Hi Stefano,

On 30/11/16 21:53, Stefano Stabellini wrote:
On Mon, 28 Nov 2016, Julien Grall wrote:
If not, then it might be worth to consider a 3rd solution where the TEE
SMC
calls are forwarded to a specific domain handling the SMC on behalf of the
guests. This would allow to upgrade the TEE layer without having to
upgrade
the hypervisor.
Yes, this is good idea. How this can look? I imagine following flow:
Hypervisor traps SMC, uses event channel to pass request to Dom0. Some
userspace daemon receives it, maps pages with request data, alters is
(e.g. by replacing IPAs with PAs), sends request to hypervisor to
issue real SMC, then alters response and only then returns data back
to guest.


The event channel is only a way to notify (similar to an interrupt), you would
need a shared memory page between the hypervisor and the client to communicate
the SMC information.

I was thinking to get advantage of the VM event API for trapping the SMC. But
I am not sure if it is the best solution here. Stefano, do you have any
opinions here?

I can see only one benefit there - this code will be not in
hypervisor. And there are number of drawbacks:

Stability: if this userspace demon will crash or get killed by, say,
OOM, we will lose information about all opened sessions, mapped shared
buffers, etc.That would be complete disaster.

I disagree on your statement, you would gain in isolation. If your userspace
crashes (because of an emulation bug), you will only loose access to TEE for a
bit. If the hypervisor crashes (because of an emulation bug), then you take
down the platform. I agree that you lose information when the userspace app is
crashing but your platform is still up. Isn't it the most important?

Note that I think it would be "fairly easy" to implement code to reset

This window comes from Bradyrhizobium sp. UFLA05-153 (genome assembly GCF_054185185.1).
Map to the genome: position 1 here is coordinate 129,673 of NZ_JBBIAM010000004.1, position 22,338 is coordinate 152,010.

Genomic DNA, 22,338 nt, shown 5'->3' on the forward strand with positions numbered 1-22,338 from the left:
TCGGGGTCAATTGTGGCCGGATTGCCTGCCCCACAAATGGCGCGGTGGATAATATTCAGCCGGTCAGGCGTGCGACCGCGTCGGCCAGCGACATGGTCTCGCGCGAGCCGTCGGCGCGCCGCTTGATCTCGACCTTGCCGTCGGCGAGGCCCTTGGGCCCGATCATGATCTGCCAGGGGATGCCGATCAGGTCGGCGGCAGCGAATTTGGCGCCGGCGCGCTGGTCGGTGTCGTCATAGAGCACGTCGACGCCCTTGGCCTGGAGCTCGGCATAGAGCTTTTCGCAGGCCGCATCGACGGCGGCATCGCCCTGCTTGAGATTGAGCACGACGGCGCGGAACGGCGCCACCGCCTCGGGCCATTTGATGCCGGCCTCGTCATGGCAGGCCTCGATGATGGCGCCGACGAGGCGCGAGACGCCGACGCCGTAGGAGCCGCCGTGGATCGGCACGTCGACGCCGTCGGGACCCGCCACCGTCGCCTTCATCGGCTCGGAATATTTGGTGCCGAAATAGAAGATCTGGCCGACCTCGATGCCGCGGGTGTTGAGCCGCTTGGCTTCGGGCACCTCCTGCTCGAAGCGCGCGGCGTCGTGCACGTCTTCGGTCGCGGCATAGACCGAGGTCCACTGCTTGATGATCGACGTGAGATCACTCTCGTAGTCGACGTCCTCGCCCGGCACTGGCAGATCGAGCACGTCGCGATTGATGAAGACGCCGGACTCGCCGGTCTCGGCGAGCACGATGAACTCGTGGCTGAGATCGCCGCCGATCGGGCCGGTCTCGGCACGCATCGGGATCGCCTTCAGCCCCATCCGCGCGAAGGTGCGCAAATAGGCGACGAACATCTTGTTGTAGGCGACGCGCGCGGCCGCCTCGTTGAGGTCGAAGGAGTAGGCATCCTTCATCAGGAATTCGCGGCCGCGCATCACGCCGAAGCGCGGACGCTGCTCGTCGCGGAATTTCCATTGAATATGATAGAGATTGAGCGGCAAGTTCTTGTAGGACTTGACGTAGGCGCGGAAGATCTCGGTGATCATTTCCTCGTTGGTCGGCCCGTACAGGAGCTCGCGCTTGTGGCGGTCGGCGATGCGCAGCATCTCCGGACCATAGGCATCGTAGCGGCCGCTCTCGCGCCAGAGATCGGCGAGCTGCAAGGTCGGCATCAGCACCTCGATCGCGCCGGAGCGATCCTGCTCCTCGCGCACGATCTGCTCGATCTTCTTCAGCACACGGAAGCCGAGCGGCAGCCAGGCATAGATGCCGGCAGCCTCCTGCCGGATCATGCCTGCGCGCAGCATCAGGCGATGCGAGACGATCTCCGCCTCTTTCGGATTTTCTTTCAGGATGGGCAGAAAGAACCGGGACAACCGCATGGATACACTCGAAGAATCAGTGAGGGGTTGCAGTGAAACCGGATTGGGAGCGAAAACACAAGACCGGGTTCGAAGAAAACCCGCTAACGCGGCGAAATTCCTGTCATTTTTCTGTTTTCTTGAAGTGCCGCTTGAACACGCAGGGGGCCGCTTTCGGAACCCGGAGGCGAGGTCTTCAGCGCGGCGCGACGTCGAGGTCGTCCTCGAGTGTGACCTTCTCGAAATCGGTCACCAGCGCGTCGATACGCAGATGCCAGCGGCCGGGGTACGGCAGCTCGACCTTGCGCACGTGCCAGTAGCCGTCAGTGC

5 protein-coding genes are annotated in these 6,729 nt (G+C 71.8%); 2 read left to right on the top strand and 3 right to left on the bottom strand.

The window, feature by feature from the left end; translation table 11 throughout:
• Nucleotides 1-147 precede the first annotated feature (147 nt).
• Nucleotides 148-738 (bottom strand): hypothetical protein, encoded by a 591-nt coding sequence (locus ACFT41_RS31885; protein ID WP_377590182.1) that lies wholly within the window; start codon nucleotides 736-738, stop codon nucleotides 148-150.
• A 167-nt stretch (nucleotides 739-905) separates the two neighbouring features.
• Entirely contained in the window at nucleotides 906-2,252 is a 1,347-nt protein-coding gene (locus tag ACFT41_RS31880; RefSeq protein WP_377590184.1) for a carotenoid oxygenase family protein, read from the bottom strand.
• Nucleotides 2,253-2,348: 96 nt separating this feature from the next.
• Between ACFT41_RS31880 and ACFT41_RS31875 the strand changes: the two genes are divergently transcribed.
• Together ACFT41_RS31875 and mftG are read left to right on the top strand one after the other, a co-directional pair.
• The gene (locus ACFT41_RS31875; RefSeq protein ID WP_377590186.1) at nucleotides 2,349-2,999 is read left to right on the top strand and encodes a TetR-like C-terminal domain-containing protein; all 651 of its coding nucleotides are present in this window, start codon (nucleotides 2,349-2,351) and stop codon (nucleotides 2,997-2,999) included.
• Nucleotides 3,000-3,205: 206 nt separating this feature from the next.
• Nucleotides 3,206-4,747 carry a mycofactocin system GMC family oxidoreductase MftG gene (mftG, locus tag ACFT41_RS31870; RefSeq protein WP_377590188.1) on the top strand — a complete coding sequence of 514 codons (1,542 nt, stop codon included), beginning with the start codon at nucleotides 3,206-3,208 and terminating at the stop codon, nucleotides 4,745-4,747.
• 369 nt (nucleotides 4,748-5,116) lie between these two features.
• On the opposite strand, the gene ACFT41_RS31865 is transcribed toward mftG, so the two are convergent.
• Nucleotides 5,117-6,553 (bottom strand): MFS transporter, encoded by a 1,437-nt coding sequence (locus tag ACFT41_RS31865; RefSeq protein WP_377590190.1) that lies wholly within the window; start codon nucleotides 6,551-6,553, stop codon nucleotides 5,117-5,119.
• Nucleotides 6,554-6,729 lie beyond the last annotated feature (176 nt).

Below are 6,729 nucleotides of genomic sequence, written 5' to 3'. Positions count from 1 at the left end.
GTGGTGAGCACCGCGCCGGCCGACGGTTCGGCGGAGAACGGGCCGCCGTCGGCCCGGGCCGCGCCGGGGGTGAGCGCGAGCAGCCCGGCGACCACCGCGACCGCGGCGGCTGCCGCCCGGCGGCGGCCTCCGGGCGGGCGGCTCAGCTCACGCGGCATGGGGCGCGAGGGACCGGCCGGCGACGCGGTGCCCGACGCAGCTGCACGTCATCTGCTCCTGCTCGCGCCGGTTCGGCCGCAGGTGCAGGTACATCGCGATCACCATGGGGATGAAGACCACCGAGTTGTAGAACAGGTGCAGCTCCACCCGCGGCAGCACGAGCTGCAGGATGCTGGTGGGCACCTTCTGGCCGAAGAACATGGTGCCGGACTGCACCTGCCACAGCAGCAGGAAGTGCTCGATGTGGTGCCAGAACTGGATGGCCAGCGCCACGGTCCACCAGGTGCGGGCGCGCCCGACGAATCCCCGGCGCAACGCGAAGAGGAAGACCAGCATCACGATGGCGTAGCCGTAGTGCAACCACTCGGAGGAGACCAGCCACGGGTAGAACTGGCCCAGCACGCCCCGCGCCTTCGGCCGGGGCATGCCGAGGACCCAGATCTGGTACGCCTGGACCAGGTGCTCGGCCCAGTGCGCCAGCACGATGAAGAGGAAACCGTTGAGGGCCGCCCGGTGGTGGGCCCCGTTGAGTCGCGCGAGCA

everything or having a backup on the side.

Performance: how big will be latency introduced by switching between
hypervisor, dom0 SVC and USR modes? I have seen use case where TEE is
part of video playback pipe (it decodes DRM media).
There also can be questions about security, but Dom0 in any case can
access any memory from any guest.

But those concerns would be the same in the hypervisor, right? If your
emulation is buggy then a guest would get access to all the memory.

But I really like the idea, because I don't want to mess with
hypervisor when I don't need to. So, how do you think, how it will
affect performance?

I can't tell here. I would recommend you to try a quick prototype (e.g
receiving and sending SMC) and see what would be the overhead.

When I wrote my previous e-mail, I mentioned "specific domain", because I
don't think it is strictly necessary to forward the SMC to DOM0. If you are
concern about overloading DOM0, you could have a separate service domain that
would handle TEE for you. You could have your "custom OS" handling TEE request
directly in kernel space (i.e SVC).

This would be up to the developer of this TEE-layer to decide what to do.

Thanks Julien from bringing me into the discussion. These are my
thoughts on the matter.


Running emulators in Dom0 (AKA QEMU on x86) has always meant giving them
full Dom0 privileges so far. I don't think that is acceptable. There is
work undergoing on the x86 side of things to fix the situation, see: